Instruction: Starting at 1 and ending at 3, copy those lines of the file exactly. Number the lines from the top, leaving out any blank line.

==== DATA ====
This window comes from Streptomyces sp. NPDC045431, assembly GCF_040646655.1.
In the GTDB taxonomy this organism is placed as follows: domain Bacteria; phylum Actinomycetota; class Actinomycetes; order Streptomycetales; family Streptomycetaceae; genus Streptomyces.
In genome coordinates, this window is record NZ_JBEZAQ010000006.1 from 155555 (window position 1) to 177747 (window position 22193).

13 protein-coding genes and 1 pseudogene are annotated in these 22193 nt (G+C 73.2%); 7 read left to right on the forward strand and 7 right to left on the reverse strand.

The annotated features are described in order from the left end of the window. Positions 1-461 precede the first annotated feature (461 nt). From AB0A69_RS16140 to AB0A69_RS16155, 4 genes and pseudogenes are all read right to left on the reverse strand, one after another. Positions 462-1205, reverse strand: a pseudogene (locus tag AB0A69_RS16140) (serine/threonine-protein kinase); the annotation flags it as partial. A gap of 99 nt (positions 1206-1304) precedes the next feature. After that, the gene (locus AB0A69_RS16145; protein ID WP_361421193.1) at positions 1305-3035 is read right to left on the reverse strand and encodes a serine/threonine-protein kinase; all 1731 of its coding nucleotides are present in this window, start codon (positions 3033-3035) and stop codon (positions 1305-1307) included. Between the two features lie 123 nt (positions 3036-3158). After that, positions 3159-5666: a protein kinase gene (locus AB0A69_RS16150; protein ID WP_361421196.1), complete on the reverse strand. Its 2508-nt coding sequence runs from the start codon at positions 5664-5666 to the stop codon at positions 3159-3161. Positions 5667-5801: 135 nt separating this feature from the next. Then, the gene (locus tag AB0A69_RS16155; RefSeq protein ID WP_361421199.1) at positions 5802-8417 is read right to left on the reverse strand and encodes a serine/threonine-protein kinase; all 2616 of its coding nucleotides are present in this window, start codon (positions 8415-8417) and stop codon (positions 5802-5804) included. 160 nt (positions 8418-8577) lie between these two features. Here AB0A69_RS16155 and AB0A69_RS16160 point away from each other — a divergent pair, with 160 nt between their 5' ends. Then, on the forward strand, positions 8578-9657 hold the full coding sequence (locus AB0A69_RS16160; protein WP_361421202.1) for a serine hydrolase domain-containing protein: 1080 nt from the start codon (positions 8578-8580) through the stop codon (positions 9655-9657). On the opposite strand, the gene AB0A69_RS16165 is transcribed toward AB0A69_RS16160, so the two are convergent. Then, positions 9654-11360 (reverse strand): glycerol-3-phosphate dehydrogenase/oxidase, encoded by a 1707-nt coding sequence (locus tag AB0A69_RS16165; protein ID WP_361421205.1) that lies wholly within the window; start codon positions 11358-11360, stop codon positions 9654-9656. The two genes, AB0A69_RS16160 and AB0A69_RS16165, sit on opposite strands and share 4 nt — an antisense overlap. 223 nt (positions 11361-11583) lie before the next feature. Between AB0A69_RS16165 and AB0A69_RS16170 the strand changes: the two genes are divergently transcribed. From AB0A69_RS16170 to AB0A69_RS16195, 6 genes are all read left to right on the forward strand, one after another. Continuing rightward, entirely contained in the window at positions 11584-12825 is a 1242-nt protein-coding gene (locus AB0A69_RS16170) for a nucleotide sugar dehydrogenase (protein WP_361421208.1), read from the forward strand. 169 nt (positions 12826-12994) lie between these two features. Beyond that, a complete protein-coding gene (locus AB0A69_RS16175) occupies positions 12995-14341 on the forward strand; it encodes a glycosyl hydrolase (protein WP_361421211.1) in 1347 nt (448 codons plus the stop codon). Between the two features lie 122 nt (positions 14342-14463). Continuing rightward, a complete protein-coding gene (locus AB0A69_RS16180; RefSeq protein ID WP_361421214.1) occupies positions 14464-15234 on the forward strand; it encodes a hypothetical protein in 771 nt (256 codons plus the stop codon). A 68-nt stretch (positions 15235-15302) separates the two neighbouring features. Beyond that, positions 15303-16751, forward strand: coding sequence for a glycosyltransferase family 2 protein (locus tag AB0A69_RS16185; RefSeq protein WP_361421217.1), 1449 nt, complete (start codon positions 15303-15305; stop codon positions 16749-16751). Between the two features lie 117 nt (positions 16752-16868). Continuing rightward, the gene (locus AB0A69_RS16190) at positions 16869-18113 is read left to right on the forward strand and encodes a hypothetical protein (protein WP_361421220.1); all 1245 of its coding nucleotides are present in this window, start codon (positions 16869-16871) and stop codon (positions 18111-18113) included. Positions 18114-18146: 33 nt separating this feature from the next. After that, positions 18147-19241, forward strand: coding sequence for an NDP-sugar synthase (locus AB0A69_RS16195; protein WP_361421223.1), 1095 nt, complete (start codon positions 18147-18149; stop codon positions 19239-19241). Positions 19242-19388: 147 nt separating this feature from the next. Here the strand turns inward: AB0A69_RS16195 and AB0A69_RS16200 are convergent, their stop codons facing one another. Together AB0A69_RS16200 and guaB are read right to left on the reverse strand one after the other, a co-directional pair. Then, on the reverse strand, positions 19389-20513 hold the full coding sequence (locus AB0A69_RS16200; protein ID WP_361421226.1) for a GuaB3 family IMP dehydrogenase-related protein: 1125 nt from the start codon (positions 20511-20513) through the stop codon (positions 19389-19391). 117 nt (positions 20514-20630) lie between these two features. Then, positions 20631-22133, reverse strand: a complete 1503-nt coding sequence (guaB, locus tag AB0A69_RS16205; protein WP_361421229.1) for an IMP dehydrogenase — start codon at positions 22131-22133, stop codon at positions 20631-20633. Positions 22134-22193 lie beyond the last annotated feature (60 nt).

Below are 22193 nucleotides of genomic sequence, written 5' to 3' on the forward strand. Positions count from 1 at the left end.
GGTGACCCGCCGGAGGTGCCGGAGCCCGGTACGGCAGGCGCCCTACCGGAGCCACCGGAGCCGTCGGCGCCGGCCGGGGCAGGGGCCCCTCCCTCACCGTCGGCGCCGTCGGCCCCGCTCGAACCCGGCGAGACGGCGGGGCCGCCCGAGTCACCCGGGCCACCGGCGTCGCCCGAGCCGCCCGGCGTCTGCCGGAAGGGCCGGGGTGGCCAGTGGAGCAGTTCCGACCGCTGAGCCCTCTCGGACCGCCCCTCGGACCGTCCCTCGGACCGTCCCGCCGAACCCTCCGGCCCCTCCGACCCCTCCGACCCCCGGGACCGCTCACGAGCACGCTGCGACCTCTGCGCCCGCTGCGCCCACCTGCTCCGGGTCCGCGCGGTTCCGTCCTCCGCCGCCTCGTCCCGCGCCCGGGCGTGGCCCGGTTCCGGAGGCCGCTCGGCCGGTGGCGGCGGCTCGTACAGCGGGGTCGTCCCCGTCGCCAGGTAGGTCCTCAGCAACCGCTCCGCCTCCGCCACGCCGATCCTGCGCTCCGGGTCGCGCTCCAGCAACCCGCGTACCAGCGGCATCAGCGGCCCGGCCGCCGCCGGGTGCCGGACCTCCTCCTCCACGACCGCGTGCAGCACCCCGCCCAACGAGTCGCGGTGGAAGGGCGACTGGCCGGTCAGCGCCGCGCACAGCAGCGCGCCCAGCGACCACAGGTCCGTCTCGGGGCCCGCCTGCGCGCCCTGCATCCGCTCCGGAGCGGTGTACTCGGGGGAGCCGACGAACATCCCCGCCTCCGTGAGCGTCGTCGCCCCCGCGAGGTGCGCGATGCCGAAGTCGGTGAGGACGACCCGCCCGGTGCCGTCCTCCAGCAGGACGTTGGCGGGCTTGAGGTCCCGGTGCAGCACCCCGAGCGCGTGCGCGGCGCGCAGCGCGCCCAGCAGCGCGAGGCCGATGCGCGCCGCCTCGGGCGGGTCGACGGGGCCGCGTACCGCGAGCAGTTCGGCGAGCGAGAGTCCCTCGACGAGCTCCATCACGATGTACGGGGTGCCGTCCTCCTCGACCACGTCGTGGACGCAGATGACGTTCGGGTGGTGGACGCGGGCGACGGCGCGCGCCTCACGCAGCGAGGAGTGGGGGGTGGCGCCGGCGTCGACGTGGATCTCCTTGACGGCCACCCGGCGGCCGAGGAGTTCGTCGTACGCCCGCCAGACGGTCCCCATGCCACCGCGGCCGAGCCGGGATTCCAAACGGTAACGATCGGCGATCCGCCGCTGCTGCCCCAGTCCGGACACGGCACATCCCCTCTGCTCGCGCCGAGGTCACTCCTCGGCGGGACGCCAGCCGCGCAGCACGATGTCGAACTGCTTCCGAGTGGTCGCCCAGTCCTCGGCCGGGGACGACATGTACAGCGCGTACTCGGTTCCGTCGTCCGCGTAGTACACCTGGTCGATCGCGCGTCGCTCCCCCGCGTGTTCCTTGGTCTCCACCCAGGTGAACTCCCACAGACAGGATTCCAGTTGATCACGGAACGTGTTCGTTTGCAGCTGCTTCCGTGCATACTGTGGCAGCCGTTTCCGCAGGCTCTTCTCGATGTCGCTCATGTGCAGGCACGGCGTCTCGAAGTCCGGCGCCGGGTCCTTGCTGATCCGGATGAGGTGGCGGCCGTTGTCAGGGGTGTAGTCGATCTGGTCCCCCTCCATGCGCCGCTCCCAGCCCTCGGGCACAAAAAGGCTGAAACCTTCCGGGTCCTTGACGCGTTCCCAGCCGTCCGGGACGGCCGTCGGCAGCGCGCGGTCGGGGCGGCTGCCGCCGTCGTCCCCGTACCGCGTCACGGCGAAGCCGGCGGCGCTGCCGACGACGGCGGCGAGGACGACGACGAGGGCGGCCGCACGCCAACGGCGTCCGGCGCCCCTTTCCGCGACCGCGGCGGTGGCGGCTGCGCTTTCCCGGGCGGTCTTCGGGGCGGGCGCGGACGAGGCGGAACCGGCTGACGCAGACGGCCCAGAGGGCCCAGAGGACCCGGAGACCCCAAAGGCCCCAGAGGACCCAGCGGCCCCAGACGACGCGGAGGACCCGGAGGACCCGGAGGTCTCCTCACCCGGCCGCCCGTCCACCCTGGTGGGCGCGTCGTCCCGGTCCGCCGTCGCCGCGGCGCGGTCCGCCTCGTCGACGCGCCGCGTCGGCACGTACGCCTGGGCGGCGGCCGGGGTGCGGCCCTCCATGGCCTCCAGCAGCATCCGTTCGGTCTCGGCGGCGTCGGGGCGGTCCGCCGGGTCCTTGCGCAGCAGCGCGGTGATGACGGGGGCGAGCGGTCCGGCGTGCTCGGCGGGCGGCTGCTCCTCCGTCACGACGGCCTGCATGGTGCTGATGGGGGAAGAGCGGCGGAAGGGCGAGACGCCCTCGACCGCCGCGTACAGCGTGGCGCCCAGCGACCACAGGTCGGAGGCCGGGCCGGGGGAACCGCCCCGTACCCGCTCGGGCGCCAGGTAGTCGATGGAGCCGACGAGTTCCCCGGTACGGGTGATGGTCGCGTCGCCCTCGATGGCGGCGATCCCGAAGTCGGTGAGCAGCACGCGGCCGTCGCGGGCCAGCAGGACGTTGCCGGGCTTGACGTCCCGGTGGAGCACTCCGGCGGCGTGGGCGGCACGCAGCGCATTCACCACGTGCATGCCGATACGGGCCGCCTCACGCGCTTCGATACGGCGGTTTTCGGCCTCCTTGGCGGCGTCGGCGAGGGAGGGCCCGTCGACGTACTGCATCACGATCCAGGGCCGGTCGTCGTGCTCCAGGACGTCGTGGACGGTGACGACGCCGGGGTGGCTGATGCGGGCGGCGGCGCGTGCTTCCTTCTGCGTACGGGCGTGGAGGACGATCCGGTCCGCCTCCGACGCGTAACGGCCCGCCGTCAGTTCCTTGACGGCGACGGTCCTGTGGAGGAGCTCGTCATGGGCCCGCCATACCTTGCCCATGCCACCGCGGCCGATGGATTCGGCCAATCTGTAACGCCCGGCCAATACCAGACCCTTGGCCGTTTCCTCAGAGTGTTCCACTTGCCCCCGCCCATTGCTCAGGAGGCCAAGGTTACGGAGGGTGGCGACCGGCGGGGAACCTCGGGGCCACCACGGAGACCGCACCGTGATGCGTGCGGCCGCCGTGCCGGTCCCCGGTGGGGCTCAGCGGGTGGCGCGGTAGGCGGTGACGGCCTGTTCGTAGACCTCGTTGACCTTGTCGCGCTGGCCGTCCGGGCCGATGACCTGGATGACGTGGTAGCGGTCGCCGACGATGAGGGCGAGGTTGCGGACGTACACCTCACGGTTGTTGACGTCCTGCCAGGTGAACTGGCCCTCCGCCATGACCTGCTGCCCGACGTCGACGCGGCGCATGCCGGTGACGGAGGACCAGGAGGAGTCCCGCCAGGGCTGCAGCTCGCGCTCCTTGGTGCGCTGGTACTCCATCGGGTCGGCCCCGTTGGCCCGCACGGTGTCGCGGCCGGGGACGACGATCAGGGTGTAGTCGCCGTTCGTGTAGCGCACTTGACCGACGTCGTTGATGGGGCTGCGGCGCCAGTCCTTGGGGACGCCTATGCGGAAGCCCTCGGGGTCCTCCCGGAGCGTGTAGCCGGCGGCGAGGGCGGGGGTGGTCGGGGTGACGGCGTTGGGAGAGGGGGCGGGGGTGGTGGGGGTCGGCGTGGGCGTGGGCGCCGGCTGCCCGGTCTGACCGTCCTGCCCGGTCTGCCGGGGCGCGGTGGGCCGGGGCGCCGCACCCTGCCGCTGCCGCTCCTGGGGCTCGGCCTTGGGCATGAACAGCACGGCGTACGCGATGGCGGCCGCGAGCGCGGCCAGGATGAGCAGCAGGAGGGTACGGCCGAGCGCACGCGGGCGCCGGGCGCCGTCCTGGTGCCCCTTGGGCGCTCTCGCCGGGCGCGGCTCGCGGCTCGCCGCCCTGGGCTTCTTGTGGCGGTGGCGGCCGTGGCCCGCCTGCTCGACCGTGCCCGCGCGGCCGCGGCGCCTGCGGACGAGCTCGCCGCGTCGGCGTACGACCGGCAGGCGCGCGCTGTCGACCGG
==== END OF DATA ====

This window comes from Streptomyces sp. NPDC045431, assembly GCF_040646655.1.
In the GTDB taxonomy this organism is placed as follows: domain Bacteria; phylum Actinomycetota; class Actinomycetes; order Streptomycetales; family Streptomycetaceae; genus Streptomyces.
In genome coordinates, this window is record NZ_JBEZAQ010000006.1 from 155555 (window position 1) to 177747 (window position 22193).